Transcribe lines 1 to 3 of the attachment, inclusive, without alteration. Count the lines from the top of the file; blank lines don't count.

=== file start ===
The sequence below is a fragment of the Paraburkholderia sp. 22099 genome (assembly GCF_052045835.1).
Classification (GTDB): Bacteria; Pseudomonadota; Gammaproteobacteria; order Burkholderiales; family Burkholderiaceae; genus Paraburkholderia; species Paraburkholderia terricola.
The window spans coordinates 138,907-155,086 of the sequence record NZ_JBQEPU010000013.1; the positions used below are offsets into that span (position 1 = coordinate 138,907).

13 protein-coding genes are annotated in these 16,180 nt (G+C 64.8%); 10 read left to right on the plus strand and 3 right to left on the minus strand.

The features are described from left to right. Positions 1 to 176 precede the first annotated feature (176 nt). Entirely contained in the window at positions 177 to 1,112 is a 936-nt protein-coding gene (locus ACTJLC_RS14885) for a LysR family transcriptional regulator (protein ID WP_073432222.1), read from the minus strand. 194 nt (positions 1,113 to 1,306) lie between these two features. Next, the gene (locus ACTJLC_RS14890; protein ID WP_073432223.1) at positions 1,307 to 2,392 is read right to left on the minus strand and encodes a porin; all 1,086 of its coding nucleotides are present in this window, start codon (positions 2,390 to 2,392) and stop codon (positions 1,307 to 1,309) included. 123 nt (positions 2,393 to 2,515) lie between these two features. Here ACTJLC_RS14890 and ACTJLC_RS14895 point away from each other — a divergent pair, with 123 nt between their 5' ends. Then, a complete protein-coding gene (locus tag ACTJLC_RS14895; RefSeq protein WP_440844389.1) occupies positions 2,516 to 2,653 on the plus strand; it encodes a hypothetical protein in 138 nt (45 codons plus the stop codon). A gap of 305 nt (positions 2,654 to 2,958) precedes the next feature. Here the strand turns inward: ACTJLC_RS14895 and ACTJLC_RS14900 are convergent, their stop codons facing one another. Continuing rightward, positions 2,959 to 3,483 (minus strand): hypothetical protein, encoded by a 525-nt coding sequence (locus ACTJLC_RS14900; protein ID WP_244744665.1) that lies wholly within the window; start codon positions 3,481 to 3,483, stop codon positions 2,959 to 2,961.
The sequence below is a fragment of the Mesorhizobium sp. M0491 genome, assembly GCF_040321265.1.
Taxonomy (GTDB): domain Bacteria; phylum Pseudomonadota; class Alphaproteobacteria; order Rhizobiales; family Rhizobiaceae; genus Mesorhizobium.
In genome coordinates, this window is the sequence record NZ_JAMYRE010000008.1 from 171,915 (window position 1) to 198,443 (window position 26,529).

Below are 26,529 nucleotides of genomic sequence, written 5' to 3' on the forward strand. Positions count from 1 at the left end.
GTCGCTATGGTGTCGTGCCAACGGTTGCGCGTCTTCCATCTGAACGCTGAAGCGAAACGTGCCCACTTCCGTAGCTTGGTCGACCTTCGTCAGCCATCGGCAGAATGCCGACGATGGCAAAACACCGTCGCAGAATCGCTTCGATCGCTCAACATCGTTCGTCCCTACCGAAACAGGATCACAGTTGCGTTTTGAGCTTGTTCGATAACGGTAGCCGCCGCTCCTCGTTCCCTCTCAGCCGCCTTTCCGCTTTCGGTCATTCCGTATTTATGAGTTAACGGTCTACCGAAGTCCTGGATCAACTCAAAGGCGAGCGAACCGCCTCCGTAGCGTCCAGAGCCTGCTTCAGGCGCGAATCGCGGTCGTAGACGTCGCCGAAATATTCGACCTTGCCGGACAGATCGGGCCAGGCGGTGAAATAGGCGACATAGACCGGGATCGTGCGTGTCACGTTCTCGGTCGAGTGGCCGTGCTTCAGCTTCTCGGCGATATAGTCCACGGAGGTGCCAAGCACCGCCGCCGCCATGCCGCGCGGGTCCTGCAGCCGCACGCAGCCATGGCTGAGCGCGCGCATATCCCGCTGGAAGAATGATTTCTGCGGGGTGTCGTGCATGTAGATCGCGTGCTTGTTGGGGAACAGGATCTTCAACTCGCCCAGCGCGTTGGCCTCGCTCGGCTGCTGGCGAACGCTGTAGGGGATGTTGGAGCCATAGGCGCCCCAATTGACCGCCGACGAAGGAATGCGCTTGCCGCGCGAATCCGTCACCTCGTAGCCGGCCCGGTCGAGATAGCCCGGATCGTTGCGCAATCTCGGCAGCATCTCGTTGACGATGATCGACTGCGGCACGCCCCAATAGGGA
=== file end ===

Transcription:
The sequence below is a fragment of the Paraburkholderia sp. 22099 genome (assembly GCF_052045835.1).
Classification (GTDB): Bacteria; Pseudomonadota; Gammaproteobacteria; order Burkholderiales; family Burkholderiaceae; genus Paraburkholderia; species Paraburkholderia terricola.
The window spans coordinates 138,907-155,086 of the sequence record NZ_JBQEPU010000013.1; the positions used below are offsets into that span (position 1 = coordinate 138,907).